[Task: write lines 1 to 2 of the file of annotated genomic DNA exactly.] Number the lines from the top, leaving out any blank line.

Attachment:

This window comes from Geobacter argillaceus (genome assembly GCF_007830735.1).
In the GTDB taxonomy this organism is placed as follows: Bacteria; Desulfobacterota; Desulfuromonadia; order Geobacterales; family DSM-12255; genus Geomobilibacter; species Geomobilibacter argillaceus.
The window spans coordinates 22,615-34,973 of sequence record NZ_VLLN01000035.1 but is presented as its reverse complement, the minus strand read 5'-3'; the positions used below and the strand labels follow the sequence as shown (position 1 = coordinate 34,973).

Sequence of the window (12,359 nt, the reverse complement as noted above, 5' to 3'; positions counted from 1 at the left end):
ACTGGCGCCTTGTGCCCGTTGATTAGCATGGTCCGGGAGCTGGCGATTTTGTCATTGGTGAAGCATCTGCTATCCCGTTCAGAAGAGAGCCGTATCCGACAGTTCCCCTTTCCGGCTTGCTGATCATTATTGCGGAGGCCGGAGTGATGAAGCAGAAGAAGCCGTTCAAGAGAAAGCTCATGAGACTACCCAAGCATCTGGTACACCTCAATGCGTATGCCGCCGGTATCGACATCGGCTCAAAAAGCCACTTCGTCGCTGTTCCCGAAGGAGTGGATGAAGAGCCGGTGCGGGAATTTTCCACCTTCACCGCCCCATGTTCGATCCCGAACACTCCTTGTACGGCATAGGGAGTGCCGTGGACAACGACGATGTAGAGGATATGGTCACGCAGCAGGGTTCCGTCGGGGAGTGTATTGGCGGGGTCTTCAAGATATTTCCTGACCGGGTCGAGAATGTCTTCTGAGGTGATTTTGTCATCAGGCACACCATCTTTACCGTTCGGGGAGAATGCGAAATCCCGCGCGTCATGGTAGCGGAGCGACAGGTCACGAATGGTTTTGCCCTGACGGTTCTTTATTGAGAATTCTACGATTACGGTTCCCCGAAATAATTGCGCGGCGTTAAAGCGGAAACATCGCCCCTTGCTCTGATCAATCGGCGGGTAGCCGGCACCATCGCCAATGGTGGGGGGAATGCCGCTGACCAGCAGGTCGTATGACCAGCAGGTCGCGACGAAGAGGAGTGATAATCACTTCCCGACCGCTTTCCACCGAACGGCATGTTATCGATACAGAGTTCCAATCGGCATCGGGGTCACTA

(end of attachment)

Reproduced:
This window comes from Geobacter argillaceus (genome assembly GCF_007830735.1).
In the GTDB taxonomy this organism is placed as follows: Bacteria; Desulfobacterota; Desulfuromonadia; order Geobacterales; family DSM-12255; genus Geomobilibacter; species Geomobilibacter argillaceus.